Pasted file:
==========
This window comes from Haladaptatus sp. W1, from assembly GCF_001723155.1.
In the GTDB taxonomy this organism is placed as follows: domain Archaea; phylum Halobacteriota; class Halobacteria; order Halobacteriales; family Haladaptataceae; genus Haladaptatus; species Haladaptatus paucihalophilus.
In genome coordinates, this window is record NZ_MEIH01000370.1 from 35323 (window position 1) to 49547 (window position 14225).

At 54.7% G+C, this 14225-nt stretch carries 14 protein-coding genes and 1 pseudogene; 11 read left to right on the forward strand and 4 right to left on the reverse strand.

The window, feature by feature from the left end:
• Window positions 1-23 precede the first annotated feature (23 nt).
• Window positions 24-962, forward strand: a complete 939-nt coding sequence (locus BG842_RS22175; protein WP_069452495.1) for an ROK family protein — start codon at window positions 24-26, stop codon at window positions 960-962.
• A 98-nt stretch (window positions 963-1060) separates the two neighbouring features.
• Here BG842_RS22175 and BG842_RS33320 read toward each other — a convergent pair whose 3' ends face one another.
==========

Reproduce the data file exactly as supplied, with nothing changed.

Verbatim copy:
This window comes from Haladaptatus sp. W1, from assembly GCF_001723155.1.
In the GTDB taxonomy this organism is placed as follows: domain Archaea; phylum Halobacteriota; class Halobacteria; order Halobacteriales; family Haladaptataceae; genus Haladaptatus; species Haladaptatus paucihalophilus.
In genome coordinates, this window is record NZ_MEIH01000370.1 from 35323 (window position 1) to 49547 (window position 14225).

At 54.7% G+C, this 14225-nt stretch carries 14 protein-coding genes and 1 pseudogene; 11 read left to right on the forward strand and 4 right to left on the reverse strand.

The window, feature by feature from the left end:
• Window positions 1-23 precede the first annotated feature (23 nt).
• Window positions 24-962, forward strand: a complete 939-nt coding sequence (locus BG842_RS22175; protein WP_069452495.1) for an ROK family protein — start codon at window positions 24-26, stop codon at window positions 960-962.
• A 98-nt stretch (window positions 963-1060) separates the two neighbouring features.
• Here BG842_RS22175 and BG842_RS33320 read toward each other — a convergent pair whose 3' ends face one another.